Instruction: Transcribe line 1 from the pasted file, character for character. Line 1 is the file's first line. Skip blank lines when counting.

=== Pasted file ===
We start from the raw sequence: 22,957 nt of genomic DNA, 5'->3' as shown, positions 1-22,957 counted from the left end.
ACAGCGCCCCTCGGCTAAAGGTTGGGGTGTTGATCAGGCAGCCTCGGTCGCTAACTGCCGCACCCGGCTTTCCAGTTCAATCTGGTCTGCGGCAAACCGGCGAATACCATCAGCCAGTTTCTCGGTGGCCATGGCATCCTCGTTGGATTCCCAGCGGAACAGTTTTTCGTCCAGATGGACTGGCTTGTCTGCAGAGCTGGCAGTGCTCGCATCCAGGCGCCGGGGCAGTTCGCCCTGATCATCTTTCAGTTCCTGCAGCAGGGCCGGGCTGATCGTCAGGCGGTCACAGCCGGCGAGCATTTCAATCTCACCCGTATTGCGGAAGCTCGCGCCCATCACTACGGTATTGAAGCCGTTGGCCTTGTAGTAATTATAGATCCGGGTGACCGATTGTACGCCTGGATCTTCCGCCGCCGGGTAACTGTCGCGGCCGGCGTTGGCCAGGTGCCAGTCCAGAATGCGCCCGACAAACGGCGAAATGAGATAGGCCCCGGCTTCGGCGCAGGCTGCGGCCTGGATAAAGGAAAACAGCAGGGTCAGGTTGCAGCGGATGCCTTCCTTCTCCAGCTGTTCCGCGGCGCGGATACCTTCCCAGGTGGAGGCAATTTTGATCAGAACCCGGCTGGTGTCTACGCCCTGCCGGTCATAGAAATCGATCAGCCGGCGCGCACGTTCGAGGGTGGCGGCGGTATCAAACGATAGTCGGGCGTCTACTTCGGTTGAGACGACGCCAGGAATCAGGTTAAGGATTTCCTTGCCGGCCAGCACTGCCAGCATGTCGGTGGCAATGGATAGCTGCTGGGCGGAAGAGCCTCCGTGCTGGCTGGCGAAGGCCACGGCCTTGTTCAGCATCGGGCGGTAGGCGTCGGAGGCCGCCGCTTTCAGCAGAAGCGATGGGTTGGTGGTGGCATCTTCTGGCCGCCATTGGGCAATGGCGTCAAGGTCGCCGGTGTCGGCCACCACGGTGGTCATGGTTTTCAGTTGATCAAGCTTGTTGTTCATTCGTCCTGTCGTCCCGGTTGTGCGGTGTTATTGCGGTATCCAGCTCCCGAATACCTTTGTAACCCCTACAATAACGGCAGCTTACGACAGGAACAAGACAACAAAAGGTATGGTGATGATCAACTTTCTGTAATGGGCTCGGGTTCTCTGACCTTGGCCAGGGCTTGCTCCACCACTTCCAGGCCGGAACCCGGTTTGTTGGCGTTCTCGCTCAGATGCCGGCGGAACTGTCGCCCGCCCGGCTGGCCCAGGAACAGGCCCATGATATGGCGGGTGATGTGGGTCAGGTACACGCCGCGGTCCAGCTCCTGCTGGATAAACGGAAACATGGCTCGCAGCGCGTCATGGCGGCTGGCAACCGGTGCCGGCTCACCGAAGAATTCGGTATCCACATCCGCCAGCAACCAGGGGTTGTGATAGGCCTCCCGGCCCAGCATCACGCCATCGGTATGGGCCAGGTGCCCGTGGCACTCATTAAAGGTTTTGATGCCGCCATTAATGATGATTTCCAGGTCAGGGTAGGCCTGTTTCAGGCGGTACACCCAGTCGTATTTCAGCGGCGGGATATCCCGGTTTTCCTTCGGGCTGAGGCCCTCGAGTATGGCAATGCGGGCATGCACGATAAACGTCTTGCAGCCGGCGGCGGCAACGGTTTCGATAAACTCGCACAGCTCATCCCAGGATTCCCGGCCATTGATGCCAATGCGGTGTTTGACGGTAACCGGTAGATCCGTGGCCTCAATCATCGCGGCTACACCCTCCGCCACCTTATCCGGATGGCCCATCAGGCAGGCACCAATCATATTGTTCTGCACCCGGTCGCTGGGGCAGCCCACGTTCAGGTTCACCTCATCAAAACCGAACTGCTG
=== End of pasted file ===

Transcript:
We start from the raw sequence: 22,957 nt of genomic DNA, 5'->3' as shown, positions 1-22,957 counted from the left end.